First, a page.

When I remember queer nights and gay bars now, there’s a filter on this category of memory that could be called “glisten.” The thought of even waiting in an interminable line just to go into a queer night club sounds like heaven to me now. But if I investigate an actual, concrete memory from inside the queer night, the flaws creep in from the edges. Looking back, the crowds could be icy or clingy, the only people I liked were my friends, and the atmosphere was sometimes too spiky for me to ever really relax in my own skin, which is often a central premise of queer nights to begin with. So even though I’d give anything to go back to a moody-mean-mediocre queer night now, I also know that when it was available, I often couldn’t wait to leave. I couldn’t wait for it to be better.
Gay Bar, the new cultural-history-memoir hybrid by American-born, London-based writer Jeremy Atherton Lin, is concerned exactly with this quality. The gay bar has a distinctive magnetic push-pull allure to its congregants, and the book contains an almost grueling level of ambivalence. “The gay bar has this cultural presence that’s sort of a joke,” says Atherton Lin over a video call. “It’s passé.” The book reminded me, again and again, even before the gay bars were closed, there was something about them that felt like they were already over. Gay Bar reinforces one of the most comforting positions about the gay bar I’ve ever encountered — that it’s disappointing.
Atherton Lin started writing Gay Bar in 2017, during the collective realization that half of the LGBTQ+ bars and clubs in London had shuttered within the past decade. To use a now-haunted phrase, little did we know, a few years later all the bars would be closed temporarily. And after months of holding on by a string, many more have closed permanently. So even though Gay Bar is written about a growing lacuna, this book feels like a report on the last glinting moments of gay bars.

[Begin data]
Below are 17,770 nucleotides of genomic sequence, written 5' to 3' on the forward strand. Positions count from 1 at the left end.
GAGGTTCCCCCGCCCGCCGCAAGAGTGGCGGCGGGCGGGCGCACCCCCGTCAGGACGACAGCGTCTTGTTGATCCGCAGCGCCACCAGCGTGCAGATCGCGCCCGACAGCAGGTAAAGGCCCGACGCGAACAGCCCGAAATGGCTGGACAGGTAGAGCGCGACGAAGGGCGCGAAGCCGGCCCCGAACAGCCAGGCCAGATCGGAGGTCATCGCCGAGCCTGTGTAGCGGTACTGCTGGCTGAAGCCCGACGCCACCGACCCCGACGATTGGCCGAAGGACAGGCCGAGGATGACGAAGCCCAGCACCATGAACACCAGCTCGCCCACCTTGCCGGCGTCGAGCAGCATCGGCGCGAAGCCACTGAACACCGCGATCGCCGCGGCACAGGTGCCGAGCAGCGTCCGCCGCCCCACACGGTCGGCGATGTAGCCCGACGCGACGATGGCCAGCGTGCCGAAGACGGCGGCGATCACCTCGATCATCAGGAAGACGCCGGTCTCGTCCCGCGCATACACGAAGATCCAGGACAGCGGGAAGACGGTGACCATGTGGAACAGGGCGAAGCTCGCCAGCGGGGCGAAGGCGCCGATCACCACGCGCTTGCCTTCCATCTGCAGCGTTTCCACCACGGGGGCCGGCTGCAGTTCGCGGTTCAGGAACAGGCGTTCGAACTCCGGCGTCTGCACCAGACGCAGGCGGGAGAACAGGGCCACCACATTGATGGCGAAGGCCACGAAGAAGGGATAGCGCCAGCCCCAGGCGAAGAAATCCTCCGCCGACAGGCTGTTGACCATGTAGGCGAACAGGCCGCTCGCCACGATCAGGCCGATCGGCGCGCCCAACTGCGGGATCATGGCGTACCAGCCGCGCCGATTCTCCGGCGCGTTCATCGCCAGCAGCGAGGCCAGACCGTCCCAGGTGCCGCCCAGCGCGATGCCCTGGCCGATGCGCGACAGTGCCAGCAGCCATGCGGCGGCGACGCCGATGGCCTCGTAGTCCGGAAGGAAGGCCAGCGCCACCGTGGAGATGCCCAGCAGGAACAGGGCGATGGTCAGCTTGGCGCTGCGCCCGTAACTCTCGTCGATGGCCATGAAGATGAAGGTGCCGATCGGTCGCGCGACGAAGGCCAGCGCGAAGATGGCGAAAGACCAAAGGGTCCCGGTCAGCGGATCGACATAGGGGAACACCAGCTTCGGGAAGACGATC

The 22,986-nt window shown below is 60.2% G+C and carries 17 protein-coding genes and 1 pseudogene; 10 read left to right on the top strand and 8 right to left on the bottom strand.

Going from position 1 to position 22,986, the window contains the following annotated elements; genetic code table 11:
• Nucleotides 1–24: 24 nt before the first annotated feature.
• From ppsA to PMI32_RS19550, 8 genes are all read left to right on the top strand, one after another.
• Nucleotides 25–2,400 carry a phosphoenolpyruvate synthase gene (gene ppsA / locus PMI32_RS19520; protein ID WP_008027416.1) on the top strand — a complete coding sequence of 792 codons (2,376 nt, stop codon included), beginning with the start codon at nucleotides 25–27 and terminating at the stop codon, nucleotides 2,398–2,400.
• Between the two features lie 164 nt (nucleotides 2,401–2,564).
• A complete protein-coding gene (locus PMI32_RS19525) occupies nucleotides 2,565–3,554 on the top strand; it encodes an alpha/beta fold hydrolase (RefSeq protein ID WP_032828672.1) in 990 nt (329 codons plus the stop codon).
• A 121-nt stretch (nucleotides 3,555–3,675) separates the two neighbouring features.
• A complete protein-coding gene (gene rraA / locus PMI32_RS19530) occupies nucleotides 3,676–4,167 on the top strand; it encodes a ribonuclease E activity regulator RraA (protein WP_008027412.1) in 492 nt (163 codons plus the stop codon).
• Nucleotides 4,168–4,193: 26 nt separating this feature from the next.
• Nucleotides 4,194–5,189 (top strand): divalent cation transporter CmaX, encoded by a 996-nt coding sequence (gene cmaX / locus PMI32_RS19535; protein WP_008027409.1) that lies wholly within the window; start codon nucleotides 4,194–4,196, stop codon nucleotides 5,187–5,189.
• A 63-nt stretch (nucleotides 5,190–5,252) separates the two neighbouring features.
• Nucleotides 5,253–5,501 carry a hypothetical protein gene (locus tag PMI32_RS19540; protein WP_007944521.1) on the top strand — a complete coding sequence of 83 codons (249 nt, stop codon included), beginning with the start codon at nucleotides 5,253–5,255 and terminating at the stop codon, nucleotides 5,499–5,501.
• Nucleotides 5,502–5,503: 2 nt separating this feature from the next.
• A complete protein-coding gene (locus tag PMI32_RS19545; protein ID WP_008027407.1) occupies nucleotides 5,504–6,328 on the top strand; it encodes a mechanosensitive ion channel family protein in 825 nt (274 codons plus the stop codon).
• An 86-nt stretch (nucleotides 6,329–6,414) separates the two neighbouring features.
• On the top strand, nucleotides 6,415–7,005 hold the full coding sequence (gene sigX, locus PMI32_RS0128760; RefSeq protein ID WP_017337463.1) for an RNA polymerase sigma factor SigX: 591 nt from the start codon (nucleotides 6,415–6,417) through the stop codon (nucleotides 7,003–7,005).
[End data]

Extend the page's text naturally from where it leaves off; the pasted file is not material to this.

The book recounts Atherton Lin’s personal hunt for queer spaces in London, Los Angeles, and San Francisco, many of which are long gone. “Gay bars have a furtive unknown history,” says Atherton Lin. “This history is already filled with these ambiguities and secrets and untold stories.” Lin, who is in his mid-40s, went to his first gay bar in Los Angeles about 20 years ago, though he can’t quite pinpoint exactly which was the very earliest introduction. The book follows him on a move to London, where his watchful eye observes a broad cultural shift: In 2005, Westminster City Council orders all gay bars in Soho to remove their gay flags. In South London a decade later, “standard pubs” hoisted rainbow flags casually. As Lin’s partner theorizes in the book: “Maybe the flags weren’t just inviting us in but keeping certain other types at bay. Maybe the flag, which once proclaimed what a bar is, now proclaims what it isn’t — a place for hooliganism, violence, machismo. We don’t want trouble here, the flag now signals. Cheaper than a bouncer.” Lin’s presence is a witness, his analysis almost prophetic.